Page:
The best kept secret of the Brooklyn Public Library is in the basement of the Williamsburg Branch, perched over the BQE near the projects and the JMZ train. In 2006 a Superheroes’ Union Meeting Hall decorated with posters gently poking fun at the rules and regulations of working within BPL (Looking to hire a sidekick? Don’t forget to fill out form 137X!) opened in a formerly vacant suite of three rooms in the renovated Carnegie building. The center is run by 826NYC and staffed by volunteers who provide completely free after school tutoring for children aged 6-18 during the school year.
Thirty-four percent of Brooklyn children live below the poverty line. Forty-six percent of Brooklyn residents speak English as their second language. There are so many kids in need of, well, everything, and there is a library within half a mile of of all citizens, so theoretically you can reach most of these children through existing library spaces. Rapidly gentrifying Williamsburg was selected partly because there is a significant population of creative professionals and college students in the gentrifying neighborhood to tap as volunteers. Neighborhood libraries often host one or two after school homework helpers but overburdened public librarians have a hard time supporting and retaining volunteers along with their many other duties. The tutoring center used all the resources already within the borough and the building- a safe meeting place, research materials, the kids who already hang out there, and the adults who want to help.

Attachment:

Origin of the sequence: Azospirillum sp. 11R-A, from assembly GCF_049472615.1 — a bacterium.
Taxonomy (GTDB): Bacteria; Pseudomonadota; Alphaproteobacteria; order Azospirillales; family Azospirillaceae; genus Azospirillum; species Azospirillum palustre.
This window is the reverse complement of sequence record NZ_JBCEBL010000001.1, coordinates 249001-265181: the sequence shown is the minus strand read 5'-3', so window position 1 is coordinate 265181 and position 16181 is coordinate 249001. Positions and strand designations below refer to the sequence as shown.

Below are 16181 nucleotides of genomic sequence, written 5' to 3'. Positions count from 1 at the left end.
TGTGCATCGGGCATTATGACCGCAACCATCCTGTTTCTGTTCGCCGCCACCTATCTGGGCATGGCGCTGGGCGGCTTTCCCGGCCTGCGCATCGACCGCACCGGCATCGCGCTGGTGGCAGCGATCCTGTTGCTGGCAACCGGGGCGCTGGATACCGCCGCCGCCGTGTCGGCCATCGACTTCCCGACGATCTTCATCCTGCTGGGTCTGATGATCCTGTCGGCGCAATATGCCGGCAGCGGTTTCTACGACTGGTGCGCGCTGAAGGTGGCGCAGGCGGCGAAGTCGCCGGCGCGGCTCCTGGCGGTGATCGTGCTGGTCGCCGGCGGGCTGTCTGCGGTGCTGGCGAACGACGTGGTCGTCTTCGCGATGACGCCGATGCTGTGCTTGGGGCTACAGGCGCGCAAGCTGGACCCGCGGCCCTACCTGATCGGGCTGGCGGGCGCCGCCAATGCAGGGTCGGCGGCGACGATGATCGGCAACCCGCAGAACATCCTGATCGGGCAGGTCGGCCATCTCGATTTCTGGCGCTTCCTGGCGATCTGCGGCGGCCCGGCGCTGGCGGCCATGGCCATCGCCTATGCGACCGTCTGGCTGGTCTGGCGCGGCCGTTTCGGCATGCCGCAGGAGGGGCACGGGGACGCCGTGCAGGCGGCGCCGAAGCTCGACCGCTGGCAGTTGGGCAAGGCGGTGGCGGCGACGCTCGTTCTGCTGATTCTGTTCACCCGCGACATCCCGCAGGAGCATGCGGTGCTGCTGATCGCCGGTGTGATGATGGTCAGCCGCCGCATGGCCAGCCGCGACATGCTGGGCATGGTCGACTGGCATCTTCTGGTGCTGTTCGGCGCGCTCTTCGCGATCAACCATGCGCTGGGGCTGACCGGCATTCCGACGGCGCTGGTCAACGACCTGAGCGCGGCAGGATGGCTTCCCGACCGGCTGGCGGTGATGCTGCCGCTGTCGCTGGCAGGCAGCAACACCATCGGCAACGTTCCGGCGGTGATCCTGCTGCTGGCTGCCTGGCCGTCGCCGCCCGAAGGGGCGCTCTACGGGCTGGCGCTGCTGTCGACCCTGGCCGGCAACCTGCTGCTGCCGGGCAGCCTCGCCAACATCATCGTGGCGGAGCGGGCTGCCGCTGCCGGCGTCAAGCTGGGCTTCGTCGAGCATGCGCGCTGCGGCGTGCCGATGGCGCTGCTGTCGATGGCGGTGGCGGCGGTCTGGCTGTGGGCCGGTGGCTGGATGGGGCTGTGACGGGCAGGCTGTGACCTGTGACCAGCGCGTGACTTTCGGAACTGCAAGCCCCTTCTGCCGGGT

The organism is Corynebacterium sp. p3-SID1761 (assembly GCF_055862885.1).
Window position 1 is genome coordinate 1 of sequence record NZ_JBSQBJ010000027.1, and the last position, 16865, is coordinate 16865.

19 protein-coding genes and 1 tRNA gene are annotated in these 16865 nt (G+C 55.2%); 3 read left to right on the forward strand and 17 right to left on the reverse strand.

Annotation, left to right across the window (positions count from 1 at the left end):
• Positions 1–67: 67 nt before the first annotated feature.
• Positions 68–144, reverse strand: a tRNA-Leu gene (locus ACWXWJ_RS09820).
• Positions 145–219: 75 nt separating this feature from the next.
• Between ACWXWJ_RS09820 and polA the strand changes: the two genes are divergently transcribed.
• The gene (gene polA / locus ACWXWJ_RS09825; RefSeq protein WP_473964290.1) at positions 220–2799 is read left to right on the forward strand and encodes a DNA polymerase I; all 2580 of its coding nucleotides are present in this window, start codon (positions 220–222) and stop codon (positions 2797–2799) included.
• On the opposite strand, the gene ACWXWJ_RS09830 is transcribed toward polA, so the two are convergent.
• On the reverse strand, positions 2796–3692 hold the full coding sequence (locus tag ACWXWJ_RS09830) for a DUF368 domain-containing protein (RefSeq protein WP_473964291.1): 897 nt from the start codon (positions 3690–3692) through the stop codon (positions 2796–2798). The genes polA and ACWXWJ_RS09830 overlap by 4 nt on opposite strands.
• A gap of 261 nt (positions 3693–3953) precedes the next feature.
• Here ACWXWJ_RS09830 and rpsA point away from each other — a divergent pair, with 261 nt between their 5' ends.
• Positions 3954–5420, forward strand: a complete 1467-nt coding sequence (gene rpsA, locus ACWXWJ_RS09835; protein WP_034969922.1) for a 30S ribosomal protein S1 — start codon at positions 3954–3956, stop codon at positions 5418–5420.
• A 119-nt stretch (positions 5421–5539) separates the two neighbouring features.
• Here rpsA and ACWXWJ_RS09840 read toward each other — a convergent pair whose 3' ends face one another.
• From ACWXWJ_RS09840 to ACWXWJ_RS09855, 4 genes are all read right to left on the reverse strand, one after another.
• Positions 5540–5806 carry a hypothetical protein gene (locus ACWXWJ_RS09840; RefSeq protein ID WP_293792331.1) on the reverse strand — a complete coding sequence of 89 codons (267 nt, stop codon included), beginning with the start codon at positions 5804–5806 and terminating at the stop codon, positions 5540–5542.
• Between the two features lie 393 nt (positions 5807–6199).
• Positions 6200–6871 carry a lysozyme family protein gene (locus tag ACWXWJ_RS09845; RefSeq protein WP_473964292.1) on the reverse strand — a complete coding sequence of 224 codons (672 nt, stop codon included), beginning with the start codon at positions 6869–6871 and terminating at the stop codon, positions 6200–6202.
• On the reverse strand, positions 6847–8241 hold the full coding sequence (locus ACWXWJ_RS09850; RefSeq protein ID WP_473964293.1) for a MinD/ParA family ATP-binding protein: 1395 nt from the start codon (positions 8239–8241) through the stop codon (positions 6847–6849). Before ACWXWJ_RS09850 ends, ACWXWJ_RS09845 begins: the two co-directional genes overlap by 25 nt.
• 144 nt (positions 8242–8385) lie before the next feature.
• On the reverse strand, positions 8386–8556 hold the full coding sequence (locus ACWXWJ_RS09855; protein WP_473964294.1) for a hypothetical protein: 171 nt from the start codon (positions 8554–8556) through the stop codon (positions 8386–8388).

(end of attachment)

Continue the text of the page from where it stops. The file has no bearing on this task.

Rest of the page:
In one of my many many lucky breaks, I was working as a children’s librarian at the Williamsburg branch when 826 and BPL partnered to open the tutoring center. I took over as project manager partway through the planning stages- translating between the tiny nonprofit (four staff people) and the huge Library system which has a different department for every function: Finance, Volunteers, Buildings, Marketing, Grants, Events. My part was quite small, but it is easily the project of which I am most proud.
“If even one child goes to college because of this, all the time and stress is worth it.” said Gary Shaffer, a former BPL librarian who started the partnership by approaching 826 founder Dave Eggers at The New Yorker Festival. I agree. A scrappy nonprofit with extremely high profile talent behind it can move in ways that a 60 location institution just can’t- so the relationship between the two was symbiotic. Although 826 may have thought we moved slowly, the space makeover and opening took barely eight months and $16K. This is unheard-of speed and thrift for a project in a public institution.
In my dreams, every library in every neighborhood and town has a writing/tutoring center with original art by Marcel Dzama and a dedicated rotating group of community volunteers personally invested in the success of all children. If we could use the drive and inventiveness of 826 and combine it with the dedication and resources of our existing public libraries and librarians, our libraries would be more nimble, creative, community driven, and focused.
If you know anyone who is considering a library or teaching career or who simply wants to get to know their neighborhood in a new way, please suggest that they volunteer with 826NYC or their local library.